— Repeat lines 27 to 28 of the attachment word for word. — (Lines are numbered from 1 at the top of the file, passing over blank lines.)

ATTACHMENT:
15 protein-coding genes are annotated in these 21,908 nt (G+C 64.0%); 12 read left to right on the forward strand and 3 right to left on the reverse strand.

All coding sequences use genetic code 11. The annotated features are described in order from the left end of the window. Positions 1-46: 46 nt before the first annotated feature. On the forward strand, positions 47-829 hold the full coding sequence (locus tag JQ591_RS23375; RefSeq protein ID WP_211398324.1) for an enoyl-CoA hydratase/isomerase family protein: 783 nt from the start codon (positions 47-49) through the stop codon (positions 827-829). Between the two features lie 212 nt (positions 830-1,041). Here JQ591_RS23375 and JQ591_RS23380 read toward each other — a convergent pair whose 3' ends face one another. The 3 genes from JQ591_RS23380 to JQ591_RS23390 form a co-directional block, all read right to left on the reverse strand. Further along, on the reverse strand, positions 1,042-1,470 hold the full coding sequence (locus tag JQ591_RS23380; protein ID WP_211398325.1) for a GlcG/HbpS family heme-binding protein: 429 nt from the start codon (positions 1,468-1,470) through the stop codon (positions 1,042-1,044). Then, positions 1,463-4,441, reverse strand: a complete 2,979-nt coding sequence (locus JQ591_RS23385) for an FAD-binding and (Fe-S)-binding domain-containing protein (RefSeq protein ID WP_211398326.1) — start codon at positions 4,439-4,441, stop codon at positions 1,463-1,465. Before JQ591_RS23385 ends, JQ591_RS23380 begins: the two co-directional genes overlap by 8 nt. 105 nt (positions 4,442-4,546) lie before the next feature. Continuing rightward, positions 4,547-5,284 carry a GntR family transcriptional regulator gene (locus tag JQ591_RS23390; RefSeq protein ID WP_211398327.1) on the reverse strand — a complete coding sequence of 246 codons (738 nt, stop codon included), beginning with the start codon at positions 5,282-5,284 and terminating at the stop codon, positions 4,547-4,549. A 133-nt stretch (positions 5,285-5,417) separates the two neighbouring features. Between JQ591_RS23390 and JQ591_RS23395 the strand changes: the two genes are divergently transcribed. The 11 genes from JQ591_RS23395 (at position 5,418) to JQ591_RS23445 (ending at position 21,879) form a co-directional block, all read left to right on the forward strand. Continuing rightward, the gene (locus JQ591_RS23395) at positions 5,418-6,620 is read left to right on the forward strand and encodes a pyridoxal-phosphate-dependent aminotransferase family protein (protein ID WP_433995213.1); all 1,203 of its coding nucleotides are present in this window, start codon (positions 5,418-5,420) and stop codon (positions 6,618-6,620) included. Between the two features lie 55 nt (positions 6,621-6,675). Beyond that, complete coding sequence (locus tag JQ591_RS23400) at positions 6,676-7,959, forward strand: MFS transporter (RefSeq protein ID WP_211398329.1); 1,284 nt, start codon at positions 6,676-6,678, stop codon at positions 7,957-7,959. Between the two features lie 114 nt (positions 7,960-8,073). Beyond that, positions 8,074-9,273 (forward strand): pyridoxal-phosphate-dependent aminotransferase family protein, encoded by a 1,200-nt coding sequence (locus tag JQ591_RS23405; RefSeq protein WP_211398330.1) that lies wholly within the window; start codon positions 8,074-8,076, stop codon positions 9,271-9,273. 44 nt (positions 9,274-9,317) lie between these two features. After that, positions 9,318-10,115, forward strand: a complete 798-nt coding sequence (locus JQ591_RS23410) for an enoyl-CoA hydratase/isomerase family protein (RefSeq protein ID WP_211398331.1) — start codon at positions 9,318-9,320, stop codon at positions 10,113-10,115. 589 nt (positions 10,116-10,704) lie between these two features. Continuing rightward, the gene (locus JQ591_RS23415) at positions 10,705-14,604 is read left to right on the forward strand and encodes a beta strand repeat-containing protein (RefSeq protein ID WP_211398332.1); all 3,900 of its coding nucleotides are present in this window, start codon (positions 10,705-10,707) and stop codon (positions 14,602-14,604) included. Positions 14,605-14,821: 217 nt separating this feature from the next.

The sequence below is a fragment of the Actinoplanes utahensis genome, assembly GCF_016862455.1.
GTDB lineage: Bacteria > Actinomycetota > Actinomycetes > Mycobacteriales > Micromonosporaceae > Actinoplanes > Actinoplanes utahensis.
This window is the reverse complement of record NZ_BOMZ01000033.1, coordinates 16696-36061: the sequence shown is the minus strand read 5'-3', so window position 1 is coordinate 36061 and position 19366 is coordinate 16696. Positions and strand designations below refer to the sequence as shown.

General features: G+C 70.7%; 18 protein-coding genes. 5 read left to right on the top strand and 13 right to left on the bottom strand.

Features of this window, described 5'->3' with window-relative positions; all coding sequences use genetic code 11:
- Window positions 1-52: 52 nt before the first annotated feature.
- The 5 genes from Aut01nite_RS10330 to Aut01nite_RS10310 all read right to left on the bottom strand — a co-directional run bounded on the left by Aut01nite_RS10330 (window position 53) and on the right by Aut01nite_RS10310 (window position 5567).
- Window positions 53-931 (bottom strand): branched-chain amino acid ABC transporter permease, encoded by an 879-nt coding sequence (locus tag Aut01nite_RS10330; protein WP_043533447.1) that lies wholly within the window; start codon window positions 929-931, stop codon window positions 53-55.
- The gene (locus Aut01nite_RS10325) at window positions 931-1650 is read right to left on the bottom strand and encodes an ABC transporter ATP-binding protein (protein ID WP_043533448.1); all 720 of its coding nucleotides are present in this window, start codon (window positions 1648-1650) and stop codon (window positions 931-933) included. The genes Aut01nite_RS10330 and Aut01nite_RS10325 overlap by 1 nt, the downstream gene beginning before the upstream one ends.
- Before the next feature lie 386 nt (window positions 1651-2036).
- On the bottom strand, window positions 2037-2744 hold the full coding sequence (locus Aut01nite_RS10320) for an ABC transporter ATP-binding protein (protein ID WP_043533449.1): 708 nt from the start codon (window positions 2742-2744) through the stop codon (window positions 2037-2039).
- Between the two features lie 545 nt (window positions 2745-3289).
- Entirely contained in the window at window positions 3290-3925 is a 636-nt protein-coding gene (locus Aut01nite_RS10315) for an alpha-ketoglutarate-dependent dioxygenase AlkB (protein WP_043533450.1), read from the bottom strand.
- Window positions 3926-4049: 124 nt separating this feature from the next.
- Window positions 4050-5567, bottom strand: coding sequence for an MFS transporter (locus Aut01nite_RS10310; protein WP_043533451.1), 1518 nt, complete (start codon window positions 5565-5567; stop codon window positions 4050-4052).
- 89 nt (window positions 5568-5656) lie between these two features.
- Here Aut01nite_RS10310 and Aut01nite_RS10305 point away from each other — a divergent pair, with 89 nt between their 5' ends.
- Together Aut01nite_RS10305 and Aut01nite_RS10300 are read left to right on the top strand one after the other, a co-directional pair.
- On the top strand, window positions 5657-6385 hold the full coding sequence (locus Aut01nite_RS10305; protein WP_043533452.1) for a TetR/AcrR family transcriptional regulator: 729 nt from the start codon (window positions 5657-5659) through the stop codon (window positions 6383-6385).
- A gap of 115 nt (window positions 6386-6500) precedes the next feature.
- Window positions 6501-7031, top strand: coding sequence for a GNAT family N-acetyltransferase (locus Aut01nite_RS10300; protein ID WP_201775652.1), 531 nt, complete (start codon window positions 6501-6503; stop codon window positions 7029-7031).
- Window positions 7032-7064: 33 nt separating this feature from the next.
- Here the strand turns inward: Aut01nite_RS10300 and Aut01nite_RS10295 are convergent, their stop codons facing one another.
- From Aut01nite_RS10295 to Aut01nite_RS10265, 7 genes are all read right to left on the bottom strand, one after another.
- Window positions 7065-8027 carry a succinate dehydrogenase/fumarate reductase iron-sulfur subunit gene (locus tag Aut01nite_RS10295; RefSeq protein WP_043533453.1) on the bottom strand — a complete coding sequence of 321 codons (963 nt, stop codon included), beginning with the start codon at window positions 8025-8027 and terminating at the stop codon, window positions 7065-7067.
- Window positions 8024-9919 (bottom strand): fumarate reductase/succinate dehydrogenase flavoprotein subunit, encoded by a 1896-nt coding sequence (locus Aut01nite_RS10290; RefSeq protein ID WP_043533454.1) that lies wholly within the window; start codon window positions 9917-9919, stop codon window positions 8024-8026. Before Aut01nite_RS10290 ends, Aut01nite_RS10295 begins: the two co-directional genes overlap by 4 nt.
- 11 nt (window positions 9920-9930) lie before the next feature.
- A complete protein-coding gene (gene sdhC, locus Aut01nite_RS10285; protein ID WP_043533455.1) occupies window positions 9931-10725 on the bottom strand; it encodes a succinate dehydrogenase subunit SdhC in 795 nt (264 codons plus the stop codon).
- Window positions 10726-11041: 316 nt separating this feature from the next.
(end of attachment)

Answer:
- Window positions 7065-8027 carry a succinate dehydrogenase/fumarate reductase iron-sulfur subunit gene (locus tag Aut01nite_RS10295; RefSeq protein WP_043533453.1) on the bottom strand — a complete coding sequence of 321 codons (963 nt, stop codon included), beginning with the start codon at window positions 8025-8027 and terminating at the stop codon, window positions 7065-7067.
- Window positions 8024-9919 (bottom strand): fumarate reductase/succinate dehydrogenase flavoprotein subunit, encoded by a 1896-nt coding sequence (locus Aut01nite_RS10290; RefSeq protein ID WP_043533454.1) that lies wholly within the window; start codon window positions 9917-9919, stop codon window positions 8024-8026. Before Aut01nite_RS10290 ends, Aut01nite_RS10295 begins: the two co-directional genes overlap by 4 nt.